Wednesday, July 28, 2010

Teaching in South Africa

The pictures are a repeat--sorry-and of my primary school kids. I like these photos and they are related to the blog: I will speak of my first year in Africa, my year of teaching.

A family member has said to me, all of my life, "It takes a good year to feel used to any new job." Every time I've taken a new job and struggled with feeling overwhelmed, I've thought of this advice. The problem I’m having in adjusting to my Peace Corps job, is that, after my first year, I’m finding my work is changing.

When we come to our service positions in joining Peace Corps, we're advised not to take on any commitments for a couple of months until we get the feel of the community and get a feel for what services the community needs. My group came to South Africa knowing that we would be working with the schools. We also knew that some of us would be teaching and some of us would not, and that it would be up to individuals to decide for themselves.

Peace Corps has come to South Africa to work with South African schools for a decade. However, 2010 was the first year that PC Americans were allowed to teach in the schools. Prior to this year, the South African labor unions fought to keep Americans out of South African teaching positions to save the teaching jobs for South Africans. During the past decade, instead of teaching in the schools, Peace Corps volunteers have worked with the schools in the capacity of building school and community-based projects. From 1999-2009 then, Peace Corps volunteers might be developing projects to help with libraries, obtain computer equipment, obtain books, etc. In this way, Peace Corps volunteers have been working to improve their schools and their communities.

In 2010, Peace Corps volunteers were allowed into South African schools to teach because of a critical shortage of teachers. It was the hope, I believe, that in 2010, Peace Corps volunteers would be able to teach AND take on community projects.

And some of us have been able to do both, but I am not one of these. In teaching in two schools (as all of us are), I found I could barely keep up with the teaching load, let alone trying to take on community projects.

However, it is often with community projects that Peace Corps volunteers and their communities derive the most satisfaction. With several discussions with my Peace Corps supervisor, supervisors from my schools, and with community members, I have decided to lessen my teaching load to make time to develop community projects.

Truth be told here too, one of the reasons I’ve avoided “taking on” community projects is that if you commit to them, it is expected that you’ll “be around” to see the projects completed. It’s taken me all of this year to decide on whether or not I want to remain in South Africa.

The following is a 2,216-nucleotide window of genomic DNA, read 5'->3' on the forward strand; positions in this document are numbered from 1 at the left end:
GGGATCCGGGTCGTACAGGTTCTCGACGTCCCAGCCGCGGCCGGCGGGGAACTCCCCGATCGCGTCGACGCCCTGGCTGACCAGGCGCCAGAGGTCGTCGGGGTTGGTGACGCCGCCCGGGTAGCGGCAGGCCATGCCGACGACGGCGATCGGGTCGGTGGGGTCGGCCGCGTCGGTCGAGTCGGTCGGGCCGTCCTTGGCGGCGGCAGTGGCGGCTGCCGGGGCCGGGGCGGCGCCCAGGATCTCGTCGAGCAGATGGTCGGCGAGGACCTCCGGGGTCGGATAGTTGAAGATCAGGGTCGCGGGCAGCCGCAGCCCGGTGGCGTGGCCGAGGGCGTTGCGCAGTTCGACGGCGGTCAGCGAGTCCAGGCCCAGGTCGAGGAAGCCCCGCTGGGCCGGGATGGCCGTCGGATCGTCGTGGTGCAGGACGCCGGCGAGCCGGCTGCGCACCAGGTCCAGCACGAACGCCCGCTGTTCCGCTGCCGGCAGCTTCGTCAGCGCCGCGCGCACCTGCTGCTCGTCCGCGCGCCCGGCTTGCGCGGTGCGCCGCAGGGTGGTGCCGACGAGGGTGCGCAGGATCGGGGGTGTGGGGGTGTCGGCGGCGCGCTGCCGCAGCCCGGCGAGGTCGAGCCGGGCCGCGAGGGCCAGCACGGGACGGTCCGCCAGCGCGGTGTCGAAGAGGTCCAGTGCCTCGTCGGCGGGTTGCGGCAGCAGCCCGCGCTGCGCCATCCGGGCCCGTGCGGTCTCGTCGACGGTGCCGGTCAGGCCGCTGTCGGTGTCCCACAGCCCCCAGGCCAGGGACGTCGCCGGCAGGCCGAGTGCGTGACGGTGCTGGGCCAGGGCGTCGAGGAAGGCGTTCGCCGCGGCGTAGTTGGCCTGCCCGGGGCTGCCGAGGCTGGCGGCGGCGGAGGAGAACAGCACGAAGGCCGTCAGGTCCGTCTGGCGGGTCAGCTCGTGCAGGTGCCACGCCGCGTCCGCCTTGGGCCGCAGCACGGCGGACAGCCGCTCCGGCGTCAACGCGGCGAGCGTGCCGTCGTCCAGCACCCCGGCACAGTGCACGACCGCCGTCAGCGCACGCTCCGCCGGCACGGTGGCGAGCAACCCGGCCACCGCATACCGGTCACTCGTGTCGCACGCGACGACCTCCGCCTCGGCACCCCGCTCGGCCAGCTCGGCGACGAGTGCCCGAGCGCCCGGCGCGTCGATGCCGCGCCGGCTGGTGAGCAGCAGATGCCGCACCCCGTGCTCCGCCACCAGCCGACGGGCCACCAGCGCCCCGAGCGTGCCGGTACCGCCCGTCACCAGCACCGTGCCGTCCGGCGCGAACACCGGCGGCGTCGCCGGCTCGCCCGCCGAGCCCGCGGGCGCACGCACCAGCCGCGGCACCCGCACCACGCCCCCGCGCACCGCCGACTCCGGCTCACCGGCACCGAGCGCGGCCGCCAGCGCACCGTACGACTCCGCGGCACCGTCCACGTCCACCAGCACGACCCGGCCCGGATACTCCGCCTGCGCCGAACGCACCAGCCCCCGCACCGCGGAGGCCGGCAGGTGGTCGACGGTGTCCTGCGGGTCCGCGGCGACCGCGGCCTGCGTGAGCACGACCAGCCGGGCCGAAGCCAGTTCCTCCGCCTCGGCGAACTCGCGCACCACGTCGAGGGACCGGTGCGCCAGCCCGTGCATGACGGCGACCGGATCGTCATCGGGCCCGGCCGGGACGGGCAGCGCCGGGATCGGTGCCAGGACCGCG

So, I’ve decided to remain in South Africa and I’ve decided to change my work focus from teaching to community projects, so my work is changing. During my second year in Africa, I will find myself teaching one college class (I’ve let go of teaching in the primary school) and find myself developing community projects.

So what is this new animal, this new work of developing community projects? Well, I find myself again, trying to adjust to a “new job.”

In developing community projects, the first thing you need to do is find out what the community wants. Well, what I’ve learned is, that the community “wants” whatever the individual I’m talking with at the time wants. As there are many individuals in a community, the “wants” list can become quite long.

So, the college seems keen on the idea of a “movie club” that will bring the addition of a “movie house” to the college campus and give the students (and surrounding community members) an avenue of entertainment. My college project is to make this happen. How do you make a community project happen? Peace Corps has funds to assist with project building and we, as volunteers, write a grant proposal asking for funds. I’m in the process now of asking for funds to “build” this movie house (which is actually only asking for funds to purchase the equipment: screen, projector, sound system). If funded, the movie club will give the college kids something constructive to do with their Saturday nights (the currently engage in all kinds of unsafe activities), bring an enrichment opportunity (film studies), and the project calls for a pre-viewing HIV/AIDS education session that will allow “free admission” to the film. (So, if they come to the safe sex talk, they get into the movie for free. Killing two birds with one stone, so to speak)

So, that’s one project I’m working on.

The primary school is ambivalent about their needs and is currently requesting assistance with building a “sports/recreation facility” or a “community hall.” Everything happens very slowly with the primary school so I’m not as hopeful here. But they need to hurry, because one of the stipulations about receiving grant money is that the Peace Corps volunteer needs to be around to help with spending the money! And hello, I’m outta here in a year!

And lastly, I’m kicking around the idea of raising funds to build a “tool-share” scheme with my community gardeners.

So, my work is changing. I’m finding myself running to the computer lab every day to work on grant writing instead of running to school every day. We’ll see how it goes.

And remember, it “takes a good year to get used to any new job.”


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